If All Your Friends Jumped Off A Bridge


Art by Pollynor (posted to Instagram)

I saw a tweet the other day which claimed that Charles Manson “was Black Lives Matter before it was cool”. Dinesh D’Souza wrote a whole book about how the Nazi party was the precursor to the modern Democratic party.

On the other side of the same coin, I’ve seen people claim that Trump can’t possibly be racist or sexist because he put DeVos and Carson in his Cabinet. Then there’s the whole question of whether Lincoln would identify as a Democrat or a Republican if he were alive today.

My question is: what does it matter?


I think Gandhi was right about a lot of things, including that it was wrong to segregate Indians in South Africa, but I don’t agree with his reasoning that segregation of Indians was wrong because it sought “to degrade us to the level of the raw kaffir [black natives of South Africa] whose occupation is hunting, and whose sole ambition is to collect a certain number of cattle to buy a wife with, and then, pass his life in indolence and nakedness.” Yeah, Gandhi was pretty racist; we can talk about it.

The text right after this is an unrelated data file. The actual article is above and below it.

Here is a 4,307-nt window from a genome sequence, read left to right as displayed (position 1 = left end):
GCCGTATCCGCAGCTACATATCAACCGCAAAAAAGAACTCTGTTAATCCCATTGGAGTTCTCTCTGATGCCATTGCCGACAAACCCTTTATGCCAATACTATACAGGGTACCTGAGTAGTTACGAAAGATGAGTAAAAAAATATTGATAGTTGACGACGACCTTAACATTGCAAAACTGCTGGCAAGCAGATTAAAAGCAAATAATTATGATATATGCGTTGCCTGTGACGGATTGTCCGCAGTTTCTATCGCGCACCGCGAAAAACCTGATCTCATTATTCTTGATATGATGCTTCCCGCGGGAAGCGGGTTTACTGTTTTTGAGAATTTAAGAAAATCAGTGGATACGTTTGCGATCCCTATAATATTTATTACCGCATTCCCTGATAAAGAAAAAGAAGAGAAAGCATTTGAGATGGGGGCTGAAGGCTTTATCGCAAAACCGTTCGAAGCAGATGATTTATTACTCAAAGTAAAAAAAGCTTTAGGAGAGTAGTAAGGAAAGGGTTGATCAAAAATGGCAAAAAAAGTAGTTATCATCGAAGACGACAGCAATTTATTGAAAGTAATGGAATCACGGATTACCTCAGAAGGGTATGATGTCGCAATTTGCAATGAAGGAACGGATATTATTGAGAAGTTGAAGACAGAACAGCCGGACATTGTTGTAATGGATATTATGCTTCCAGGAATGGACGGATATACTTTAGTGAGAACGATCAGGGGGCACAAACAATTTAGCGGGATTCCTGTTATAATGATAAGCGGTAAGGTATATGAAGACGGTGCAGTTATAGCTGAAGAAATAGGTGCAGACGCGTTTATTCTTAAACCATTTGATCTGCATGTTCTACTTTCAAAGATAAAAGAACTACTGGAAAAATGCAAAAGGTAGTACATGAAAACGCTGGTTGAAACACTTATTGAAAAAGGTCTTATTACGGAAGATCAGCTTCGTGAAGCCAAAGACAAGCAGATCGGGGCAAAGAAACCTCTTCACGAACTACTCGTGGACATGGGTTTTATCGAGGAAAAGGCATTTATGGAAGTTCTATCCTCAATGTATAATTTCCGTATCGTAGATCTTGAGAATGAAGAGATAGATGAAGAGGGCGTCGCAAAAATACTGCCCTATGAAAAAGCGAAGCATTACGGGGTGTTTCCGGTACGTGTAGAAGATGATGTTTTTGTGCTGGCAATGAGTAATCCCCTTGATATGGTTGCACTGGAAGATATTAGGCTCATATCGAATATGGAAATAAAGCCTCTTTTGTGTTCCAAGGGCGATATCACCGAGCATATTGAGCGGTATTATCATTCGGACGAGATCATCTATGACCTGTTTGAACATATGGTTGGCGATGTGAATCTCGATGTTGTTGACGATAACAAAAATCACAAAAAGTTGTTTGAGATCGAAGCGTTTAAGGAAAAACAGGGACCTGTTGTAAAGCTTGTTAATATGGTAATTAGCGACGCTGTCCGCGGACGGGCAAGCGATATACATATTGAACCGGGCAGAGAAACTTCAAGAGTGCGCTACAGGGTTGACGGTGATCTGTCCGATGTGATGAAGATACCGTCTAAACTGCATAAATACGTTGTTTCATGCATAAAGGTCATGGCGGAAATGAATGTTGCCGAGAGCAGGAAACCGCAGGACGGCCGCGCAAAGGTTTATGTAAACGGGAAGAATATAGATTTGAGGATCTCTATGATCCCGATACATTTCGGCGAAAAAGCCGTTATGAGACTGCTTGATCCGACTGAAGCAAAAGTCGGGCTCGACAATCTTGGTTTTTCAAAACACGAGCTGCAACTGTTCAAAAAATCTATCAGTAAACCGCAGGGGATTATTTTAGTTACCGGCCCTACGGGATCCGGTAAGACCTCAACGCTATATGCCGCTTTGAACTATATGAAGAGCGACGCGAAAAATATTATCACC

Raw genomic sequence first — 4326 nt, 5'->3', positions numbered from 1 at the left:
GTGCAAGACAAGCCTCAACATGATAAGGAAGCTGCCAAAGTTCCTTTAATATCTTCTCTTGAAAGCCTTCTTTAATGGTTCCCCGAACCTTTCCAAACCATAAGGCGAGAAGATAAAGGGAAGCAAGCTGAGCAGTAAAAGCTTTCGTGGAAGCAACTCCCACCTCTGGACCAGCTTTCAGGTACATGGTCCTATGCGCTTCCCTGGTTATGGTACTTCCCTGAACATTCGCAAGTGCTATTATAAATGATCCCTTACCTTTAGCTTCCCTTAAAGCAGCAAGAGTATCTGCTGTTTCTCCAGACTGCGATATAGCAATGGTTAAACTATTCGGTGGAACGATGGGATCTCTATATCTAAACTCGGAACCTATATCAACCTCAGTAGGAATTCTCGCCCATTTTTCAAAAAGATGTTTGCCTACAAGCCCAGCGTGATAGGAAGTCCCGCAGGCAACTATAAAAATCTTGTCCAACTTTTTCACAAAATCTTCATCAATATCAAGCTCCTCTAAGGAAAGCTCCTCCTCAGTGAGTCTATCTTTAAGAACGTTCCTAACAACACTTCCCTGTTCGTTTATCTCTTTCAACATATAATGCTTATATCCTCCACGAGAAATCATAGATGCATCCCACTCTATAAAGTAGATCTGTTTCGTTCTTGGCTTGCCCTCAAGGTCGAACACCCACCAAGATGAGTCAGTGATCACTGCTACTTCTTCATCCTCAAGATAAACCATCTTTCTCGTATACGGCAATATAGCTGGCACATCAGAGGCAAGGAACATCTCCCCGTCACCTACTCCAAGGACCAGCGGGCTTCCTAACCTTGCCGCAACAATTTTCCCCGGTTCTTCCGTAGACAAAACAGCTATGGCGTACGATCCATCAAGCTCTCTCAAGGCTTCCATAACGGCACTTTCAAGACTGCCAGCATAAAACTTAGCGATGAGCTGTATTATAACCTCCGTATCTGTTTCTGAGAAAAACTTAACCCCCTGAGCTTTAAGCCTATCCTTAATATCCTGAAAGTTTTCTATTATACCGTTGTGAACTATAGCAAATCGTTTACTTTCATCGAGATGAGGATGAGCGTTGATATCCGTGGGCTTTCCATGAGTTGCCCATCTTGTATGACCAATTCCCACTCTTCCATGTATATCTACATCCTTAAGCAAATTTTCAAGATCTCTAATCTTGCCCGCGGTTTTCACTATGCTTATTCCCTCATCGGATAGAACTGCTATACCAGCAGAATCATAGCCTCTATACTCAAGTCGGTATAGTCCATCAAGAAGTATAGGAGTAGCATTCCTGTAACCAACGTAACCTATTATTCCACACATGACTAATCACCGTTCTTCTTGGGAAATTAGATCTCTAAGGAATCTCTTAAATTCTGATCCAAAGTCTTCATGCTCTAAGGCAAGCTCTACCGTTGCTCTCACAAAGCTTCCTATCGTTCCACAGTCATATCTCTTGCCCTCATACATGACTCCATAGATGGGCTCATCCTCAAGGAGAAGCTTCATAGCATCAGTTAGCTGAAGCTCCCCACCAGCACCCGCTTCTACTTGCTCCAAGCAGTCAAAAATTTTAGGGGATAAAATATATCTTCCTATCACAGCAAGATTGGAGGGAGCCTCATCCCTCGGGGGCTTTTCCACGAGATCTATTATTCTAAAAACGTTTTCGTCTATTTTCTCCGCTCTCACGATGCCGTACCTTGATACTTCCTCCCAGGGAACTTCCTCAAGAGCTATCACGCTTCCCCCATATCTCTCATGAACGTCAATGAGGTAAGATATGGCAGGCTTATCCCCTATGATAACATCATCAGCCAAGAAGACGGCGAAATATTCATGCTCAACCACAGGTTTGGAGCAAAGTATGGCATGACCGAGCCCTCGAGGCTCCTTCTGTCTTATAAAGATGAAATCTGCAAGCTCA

I still like Dilbert even though Scott Adams is an asshole. And Chick-Fil-A can be both bigoted and delicious.

Being right about something doesn’t make that person right about everything. Being wrong about something (or even a lot of things) doesn’t discredit everything they do and say. It might inform how much weight we put on a person’s opinion, but I can assure you – as someone who is generally correct about everything – that I’ve often been quite wrong… most notably in my opinion of how often I’m correct.

I’ll go to the mattresses any day for democracy, but a bad idea isn’t made better by popular opinion. Californians voted to exclude gay people from the legal definition of marriage by constitutional amendment in Proposition 8 in 2008 and Australians voted to permit gay marriage in 2016, and it’s not because the correctness of ensuring equal civil rights for gay people changed in those 8 years.

So the good news is that you can admire Jenny McCarthy’s work as a… actress?… and disregard her bananas opinions about vaccinations. And you can reconcile that Chick-Fil-A is both bigoted and delicious. The bad news is that there is no shortcut; nobody is going to do the hard work for you of figuring out what is correct and what is incorrect. You can’t take your child’s healthcare advice from your favourite… is she a model?… and you can’t take your cues on civil rights from your favourite chicken joint.

Posted in: Progress

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